You see kids going to school who are hungry. In America. In Chicago, 10 blocks from my building, my $3.5 million, fancy ass building. If I could just make a little kid happy by building him a safe little place to walk through that’s pretty and not filled with 45 Coke bottles… Can you imagine living in that, trying to lift yourself out of that junk?

I see parts of Chicago that white people and affluent people do not realize look just like Detroit. And we look down at Detroit because it went bankrupt, well, we’re on our way.

Do you see urban farms as a viable solution to reducing food desserts and by extension alleviating some of the violence in Chicago’s neighborhoods?

Oh yeah. I’m all about it. I make a ton of them. I call it guerilla gardening. I can’t even tell you how many vacant lots that the city owns that we’ve just taken over. We don’t ask anyone permission, no. I just take my equipment, I take anything I need to make it happen in a day because I need to make it happen before anyone catches me.

If I can do it, and I can make it beautiful, what alderman is gonna tear it down? I mean you’ve gotta be an idiot. I don’t give a damn. This was a desolate corner where dogs were shitting and needles were being thrown. And what do you want me to do? Do you want me to take the trees out now?

We’re also working with a lot of great organizations, the Kitchen Community we’re doing work with, Fulton Street Gardens, Heartland Alliance is building some big, big farms over here on the West Side. I did a ton of work with Comer Youth Center. It’s all with a bunch of African Americans, just trying so hard to clean up some of this. If we can get food, that’s the byproduct, but the whole benefit is just to try and get better. I don’t know how many people have taken a drive around some of these neighborhoods to just see how bad it is.

The black community is just devastated right now. We can’t just stand by and say that’s their problem. So if it’s cleaning up lots right now, so be it. It’s something I can do with my machines. I do it. It doesn’t cost my company anything.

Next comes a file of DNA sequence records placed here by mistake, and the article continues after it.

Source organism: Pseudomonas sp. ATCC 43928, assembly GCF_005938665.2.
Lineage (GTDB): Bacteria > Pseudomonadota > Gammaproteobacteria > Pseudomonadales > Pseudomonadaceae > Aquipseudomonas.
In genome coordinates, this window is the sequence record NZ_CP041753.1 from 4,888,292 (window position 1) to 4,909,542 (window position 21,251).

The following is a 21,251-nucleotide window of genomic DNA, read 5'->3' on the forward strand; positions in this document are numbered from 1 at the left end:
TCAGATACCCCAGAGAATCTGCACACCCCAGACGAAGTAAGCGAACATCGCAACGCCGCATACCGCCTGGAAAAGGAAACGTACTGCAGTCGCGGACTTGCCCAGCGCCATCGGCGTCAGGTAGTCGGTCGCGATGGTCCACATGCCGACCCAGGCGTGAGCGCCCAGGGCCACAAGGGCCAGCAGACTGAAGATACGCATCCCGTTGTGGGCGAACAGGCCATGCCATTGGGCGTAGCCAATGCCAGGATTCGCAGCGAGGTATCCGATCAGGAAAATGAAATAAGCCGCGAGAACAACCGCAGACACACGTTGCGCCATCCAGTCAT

The turning point in your career was contracting with the United Center. How did you manage to get that deal and what did it do for your business?

So there was this guy at the store, and he knew a gal, and the girl’s dad owned the Blackhawks.

It was Mr. Wirtz, and I said, “I live in East Village. The United Center is here one mile from my house. I know I can cut the grass for the United Center. I know I can do it.” So that was my big hit. I got that account. I never had season tickets because I could never afford them, but I do now. The Wirtzes were very great to me, and we still take care of their yards. Honestly if that guy called me at 12 at night, I’d be over there picking shit up. Mr. Wirtz was fabulous, fabulous.

Then I got certified as a minority firm, and so many companies used me for their percentages, and by using me I wasn’t just a percentage. I was putting the fox in the henhouse. I paid attention.

How is work going on Bloomingdale Trail? What kind of impact do you think it’ll have on Chicago’s Northwest side?

I’ve been a part of that since the get-go. I made a very substantial commitment financially to the Bloomingdale Trail, I participated in all the meetings. I’ve lived by that trail for 20 years. Of course we’d go and sneak up there all the time. Everybody does.

I wasn’t that happy with it being a bike thing, but you know if that’s how we’re gonna get $39 million from the federal government, we’ll do a bike trail. I just don’t like that because it just won’t be good for my kids, but my kids will be up on that trail. That’s why I got into it, because I have a 3-year-old and a 5-year-old.

It’s so right for me. This Bloomingdale Trail, it’s going to transform everything. I don’t think we realize this as residents just how much of an impact it’s going to have on us, just in terms of the crunch of people that are going to come to it. We better get our shit together in our neighborhoods, figure out where we’re going to park people. Businesses are going to pop up everywhere. It’s going to be a boon for the neighborhood. People are craving cool green space.

Susan Du

Susan Du is an Evanston-based writer and managing editor of The Chicago Bureau.